Yule Ch 4(1).pptx - Chapter 4 The Sound Patterns of Language Yule(2017 Conventions for vowels with/ɹ(Harley 2006 43 Phonetics vs phonology in spoken

Yule Ch 4(1).pptx - Chapter 4 The Sound Patterns of...

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Chapter 4: The Sound Patterns of Language Yule (2017)
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Conventions for vowels with /ɹ/ (Harley 2006: 43)
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Phonetics vs. phonology in spoken languages Phonetics Science that studies speech sounds Uses experiments Deals with phones (sounds) Three major components: production, acoustics, perception
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Phonetics vs. phonology Phonology Science that examines the unspoken rules and patterns of a given language’s sound system Sometimes uses experiments The “grammar” of a language’s sounds What speakers think the sounds of their language are Deals with phonemes ( meaningful sounds)
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The phoneme Contrastive unit of speech Abstract category containing multiple different phonetic pronunciations No two people say the same word exactly the same, but native speakers of a language can still recognize the sounds being produced All languages have phonemes Rotokas (East Papuan, New Guinea) – 11 !Xóõ (Tuu, Botswana/Namibia) – 160 English – 37-41 (depending on the dialect) Mary/merry/marry All languages do not have the same phonemes Clicks are sounds English speakers can make, but they are not contrastive speech sounds in English
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Sounds in other languages ?chart=1&datatype=1&speaker=1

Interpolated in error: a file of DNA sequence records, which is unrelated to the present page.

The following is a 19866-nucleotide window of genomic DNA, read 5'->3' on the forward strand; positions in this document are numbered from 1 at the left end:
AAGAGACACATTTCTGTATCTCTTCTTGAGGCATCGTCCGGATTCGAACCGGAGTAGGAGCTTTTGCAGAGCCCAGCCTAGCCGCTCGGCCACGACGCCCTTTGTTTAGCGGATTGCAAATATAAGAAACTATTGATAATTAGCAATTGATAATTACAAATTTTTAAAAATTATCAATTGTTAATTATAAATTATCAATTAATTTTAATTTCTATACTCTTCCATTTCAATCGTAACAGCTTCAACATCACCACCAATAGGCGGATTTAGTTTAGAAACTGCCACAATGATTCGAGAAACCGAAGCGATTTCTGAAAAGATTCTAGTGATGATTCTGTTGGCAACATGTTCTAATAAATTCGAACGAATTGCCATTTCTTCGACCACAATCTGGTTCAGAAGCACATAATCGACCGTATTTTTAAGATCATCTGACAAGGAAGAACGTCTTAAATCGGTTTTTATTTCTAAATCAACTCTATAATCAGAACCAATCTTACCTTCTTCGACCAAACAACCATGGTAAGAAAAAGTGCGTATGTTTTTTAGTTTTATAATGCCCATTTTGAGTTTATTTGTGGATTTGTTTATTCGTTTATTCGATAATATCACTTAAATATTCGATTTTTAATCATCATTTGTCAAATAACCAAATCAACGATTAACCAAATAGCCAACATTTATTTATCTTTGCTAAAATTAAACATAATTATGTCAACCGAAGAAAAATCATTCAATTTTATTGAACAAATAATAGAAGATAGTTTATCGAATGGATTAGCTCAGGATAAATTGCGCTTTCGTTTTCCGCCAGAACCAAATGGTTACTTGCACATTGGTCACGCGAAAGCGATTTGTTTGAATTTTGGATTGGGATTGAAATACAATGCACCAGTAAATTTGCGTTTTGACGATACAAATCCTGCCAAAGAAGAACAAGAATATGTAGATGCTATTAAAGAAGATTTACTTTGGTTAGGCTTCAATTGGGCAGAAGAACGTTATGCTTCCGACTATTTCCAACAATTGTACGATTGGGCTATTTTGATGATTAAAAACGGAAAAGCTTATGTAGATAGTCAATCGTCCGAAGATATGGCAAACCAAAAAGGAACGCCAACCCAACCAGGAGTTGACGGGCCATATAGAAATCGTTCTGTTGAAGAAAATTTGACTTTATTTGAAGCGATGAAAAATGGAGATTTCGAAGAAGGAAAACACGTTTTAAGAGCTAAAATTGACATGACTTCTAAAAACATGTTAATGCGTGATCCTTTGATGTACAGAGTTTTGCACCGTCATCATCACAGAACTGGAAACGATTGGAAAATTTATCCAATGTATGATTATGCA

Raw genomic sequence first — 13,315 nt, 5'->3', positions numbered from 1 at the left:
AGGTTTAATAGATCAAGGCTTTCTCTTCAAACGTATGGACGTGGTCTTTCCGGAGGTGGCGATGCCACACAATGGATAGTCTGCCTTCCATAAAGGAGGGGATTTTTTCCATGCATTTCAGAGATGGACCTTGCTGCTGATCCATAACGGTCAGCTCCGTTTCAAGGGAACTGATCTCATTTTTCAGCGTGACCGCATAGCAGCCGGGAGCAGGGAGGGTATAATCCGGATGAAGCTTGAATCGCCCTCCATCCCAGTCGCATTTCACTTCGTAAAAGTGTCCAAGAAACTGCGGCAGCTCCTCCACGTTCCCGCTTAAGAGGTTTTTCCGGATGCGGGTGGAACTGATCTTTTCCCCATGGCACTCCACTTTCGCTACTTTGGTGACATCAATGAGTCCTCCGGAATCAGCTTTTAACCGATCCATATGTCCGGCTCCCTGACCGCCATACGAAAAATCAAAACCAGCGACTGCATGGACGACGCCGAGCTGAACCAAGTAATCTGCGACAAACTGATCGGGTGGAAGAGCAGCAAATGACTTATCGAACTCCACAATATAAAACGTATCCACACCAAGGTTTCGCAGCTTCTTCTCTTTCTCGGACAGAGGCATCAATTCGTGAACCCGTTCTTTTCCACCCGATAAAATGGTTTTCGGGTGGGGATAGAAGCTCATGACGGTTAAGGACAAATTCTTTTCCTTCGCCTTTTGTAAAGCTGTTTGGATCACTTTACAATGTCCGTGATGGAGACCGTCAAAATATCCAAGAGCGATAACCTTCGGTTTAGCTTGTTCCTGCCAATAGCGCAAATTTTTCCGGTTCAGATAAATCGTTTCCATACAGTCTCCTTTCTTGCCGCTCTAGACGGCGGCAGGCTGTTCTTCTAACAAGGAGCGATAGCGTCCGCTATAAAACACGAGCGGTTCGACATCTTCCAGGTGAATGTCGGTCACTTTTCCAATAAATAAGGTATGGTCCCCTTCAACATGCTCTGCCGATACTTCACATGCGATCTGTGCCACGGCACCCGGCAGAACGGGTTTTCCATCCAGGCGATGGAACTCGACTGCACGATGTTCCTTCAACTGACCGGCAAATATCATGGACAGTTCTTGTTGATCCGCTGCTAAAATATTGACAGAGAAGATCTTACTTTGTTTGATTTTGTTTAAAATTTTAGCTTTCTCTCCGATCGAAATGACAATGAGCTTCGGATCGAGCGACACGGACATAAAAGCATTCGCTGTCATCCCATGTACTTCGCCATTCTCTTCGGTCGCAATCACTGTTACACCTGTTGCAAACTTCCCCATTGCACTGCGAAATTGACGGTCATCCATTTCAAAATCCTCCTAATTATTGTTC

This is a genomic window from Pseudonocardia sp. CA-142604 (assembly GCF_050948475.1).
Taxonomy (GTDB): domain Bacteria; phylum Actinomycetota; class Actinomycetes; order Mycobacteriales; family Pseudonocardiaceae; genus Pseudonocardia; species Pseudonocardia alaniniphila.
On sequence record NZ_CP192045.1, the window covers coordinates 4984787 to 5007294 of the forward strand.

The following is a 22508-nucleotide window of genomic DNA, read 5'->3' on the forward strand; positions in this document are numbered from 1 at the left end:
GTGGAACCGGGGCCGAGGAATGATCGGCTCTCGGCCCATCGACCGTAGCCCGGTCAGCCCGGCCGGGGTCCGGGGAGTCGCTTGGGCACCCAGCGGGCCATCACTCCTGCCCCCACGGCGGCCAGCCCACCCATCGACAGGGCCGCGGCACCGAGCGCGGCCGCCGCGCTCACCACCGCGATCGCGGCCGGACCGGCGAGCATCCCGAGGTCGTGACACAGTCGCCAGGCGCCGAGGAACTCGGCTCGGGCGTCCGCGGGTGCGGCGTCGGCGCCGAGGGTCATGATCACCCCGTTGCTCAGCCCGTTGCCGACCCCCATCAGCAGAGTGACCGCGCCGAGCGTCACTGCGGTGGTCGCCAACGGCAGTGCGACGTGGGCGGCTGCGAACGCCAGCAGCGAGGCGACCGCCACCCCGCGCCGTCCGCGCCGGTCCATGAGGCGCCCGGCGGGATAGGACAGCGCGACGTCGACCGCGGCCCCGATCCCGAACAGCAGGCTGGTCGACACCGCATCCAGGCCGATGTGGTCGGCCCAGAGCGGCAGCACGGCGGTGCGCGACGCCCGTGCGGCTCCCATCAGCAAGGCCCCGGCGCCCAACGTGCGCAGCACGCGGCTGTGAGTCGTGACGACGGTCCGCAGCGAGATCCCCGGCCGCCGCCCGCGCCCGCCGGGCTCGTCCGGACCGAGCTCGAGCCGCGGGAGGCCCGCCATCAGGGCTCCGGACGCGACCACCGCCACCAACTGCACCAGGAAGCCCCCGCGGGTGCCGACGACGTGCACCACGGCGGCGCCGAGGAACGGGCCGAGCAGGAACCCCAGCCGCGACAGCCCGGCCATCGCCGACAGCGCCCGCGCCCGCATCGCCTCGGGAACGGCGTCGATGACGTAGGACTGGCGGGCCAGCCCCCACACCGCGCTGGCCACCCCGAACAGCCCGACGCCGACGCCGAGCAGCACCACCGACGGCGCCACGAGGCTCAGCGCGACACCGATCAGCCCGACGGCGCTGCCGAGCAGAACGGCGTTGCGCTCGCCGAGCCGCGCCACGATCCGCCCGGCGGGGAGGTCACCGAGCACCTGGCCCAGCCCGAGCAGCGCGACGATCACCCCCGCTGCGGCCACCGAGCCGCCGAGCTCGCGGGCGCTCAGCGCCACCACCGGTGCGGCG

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Phonetics vs. Phonology
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Phonetics vs. Phonology
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The phoneme How can you tell something is a phoneme in a given language? See if you can replace it with another sound…does this change the meaning of the word? Ex. /mæt/ ‘mat’
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The phoneme How can you tell something is a phoneme? See if you can replace it with another sound…does this change the meaning of the word? Ex. / m æt/ ‘mat’ What happens if I replace the first sound with /b/? What happens if I replace the first sound with /p/? What happens if I replace the first sound with /s/? What happens if I replace the first sound with /k/? What happens if I replace the first sound with /ʧ/?
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The phoneme How can you tell something is a phoneme? See if you can replace it with another sound…does this change the meaning of the word? Ex. / m æt/ ‘mat’ /bæt/ ‘bat’ /pæt/ ‘pat’ /sæt/ ‘sat’ /kæt/ ‘cat’ /ʧæt/ ‘chat’ Two words that differ by only a single sound are called a minimal pair.
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The phoneme In English, /m/, /b/, /p/, /s/, /k/, and /ʧ/ are all phonemes They are contrastive (replacing one of them with another changes the meaning of the word) We can also do this with vowels: /mæt/ 'mat', /mɪt/ 'mit', /mit/ 'meet' This is one reason we consider affricates to be a single sound: /sɪp/ ‘sip’ , /tɪp/ ‘tip’, /ʃɪp/ ‘ship’, /ʧɪp/ ‘chip’
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The allophone Some sounds are not contrastive in a given language We call non-contrastive speech sounds allophones Allophones: Show up in predictable places Are members of a phoneme category Are not the same for all languages Replacing one phoneme with another changes the word Replacing one allophone with another does not change the word
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Example: English /t/
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